The Lativan government has to balance the demands of international lenders with the need to reignite economic growth.
RIGA -- Negotiations between the Latvian government and a team of international lenders that offered the country a bail out last year have intesified as worries over Latvia's deficit grow.
After a series of difficult negotiations, the Latvian government has been forced to reduce a promised 26 million lats in aid to the agriculture sector to just 10 million lats. The aid will take the form of loans for farmers who are unable to secure money from the bank but still operate economically viable projects.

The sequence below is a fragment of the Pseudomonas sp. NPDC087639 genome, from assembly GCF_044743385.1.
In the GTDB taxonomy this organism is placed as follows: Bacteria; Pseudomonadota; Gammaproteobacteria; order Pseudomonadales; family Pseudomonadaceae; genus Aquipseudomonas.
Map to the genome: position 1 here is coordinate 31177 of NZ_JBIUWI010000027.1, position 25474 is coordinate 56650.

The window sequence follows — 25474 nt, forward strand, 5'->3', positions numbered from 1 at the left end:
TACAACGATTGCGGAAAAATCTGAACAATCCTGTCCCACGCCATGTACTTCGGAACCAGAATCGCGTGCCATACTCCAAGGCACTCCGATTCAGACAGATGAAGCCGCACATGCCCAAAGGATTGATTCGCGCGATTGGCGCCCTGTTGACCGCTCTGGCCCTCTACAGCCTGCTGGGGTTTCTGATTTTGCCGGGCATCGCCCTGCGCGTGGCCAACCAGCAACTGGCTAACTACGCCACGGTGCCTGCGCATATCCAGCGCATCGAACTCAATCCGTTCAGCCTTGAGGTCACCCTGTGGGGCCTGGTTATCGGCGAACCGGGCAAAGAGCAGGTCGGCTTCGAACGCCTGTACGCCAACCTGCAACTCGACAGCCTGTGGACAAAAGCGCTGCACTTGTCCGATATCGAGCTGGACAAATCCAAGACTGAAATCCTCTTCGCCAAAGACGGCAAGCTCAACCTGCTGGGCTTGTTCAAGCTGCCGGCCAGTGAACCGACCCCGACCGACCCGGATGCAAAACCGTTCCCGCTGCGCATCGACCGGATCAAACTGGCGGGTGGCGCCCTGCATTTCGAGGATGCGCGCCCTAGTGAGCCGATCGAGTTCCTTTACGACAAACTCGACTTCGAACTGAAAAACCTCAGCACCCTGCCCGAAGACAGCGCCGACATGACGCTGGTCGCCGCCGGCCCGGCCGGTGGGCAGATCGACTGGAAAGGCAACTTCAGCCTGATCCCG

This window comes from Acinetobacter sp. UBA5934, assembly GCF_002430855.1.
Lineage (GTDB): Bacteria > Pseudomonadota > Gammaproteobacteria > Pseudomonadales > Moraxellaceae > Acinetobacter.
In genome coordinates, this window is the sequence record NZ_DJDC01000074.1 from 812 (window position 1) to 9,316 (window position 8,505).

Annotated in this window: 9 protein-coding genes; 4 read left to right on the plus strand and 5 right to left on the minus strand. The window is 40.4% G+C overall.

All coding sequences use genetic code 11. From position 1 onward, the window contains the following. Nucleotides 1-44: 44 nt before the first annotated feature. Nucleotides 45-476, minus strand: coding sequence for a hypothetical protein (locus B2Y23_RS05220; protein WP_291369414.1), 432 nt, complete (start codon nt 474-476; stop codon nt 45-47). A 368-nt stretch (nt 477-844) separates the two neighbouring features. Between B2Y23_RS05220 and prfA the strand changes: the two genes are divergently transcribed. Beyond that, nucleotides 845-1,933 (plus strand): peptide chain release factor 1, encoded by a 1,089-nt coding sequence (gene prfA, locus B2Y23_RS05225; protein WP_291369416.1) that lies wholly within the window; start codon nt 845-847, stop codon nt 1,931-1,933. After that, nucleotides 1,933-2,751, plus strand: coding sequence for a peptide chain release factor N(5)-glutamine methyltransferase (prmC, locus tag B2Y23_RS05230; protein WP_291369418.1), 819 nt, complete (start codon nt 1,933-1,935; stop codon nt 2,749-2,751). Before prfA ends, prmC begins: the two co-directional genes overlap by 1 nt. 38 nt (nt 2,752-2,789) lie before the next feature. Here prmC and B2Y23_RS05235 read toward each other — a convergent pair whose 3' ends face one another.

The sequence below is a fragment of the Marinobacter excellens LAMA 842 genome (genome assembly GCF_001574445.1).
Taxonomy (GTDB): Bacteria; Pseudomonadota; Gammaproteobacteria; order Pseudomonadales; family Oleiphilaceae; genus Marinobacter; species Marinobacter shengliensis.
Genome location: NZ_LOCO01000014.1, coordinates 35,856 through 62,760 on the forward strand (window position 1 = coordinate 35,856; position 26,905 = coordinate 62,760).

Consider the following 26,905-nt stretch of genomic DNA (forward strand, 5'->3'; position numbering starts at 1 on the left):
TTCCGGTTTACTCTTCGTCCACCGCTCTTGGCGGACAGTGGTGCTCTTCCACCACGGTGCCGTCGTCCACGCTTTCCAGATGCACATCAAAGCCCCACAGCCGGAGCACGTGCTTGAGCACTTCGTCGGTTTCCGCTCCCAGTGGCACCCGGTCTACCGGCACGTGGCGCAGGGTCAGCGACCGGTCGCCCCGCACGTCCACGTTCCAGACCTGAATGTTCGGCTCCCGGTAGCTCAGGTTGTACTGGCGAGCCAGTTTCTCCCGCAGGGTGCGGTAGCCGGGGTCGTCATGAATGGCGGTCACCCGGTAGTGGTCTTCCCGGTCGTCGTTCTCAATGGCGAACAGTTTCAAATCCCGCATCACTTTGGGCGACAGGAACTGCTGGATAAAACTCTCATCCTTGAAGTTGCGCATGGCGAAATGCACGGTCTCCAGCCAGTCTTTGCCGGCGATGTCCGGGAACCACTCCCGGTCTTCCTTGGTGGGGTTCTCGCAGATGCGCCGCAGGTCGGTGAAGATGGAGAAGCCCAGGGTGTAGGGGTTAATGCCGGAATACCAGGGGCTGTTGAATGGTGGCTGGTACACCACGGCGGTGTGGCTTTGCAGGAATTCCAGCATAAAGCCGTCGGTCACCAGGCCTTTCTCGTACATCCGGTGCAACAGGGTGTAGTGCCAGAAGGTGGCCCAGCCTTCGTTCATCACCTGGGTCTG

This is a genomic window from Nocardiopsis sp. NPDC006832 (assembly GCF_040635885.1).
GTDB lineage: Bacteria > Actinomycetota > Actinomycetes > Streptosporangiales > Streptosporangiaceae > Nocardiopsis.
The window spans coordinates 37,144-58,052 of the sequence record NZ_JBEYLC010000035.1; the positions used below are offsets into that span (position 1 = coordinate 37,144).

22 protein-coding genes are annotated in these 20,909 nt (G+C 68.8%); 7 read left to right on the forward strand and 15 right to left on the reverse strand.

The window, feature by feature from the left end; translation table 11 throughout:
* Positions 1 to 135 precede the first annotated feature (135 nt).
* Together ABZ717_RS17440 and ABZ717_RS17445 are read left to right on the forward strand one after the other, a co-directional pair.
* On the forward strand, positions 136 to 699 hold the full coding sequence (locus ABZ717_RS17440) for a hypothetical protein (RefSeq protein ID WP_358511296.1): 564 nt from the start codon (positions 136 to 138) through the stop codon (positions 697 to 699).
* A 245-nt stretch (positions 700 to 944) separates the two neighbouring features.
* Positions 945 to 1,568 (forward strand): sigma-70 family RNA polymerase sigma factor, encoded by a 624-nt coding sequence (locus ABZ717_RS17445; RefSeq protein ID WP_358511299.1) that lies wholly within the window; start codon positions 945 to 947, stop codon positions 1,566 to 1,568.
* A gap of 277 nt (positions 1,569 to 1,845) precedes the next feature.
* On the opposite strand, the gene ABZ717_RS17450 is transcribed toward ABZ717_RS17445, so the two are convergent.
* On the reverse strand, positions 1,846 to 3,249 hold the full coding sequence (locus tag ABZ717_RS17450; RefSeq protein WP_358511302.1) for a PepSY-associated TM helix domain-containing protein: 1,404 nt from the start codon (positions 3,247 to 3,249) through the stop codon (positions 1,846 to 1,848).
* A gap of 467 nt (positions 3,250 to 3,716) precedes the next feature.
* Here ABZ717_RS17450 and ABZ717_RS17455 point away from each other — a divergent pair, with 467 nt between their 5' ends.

The announcement comes less than a week after government employees took a may cut of more than 30 percent in a bid to cut back on spending to satisfy international lenders, including the EU and the IMF.
The pay cuts were unevenly distrbuted, with the egional Development and Agriculture seeing average salary cuts of 46 percent, while Foreign Ministry employees were hit with only a 17 percent reduction.
Lenders have expressed worry that in this year's budget spending from the basic and special budget has exceeded revenues by 181.4 million lats.
Talks are also underway to increase the budget for the new national library, which is requesting an additional 13 million lats -- though that money would be subtracted from the library budget in 2012.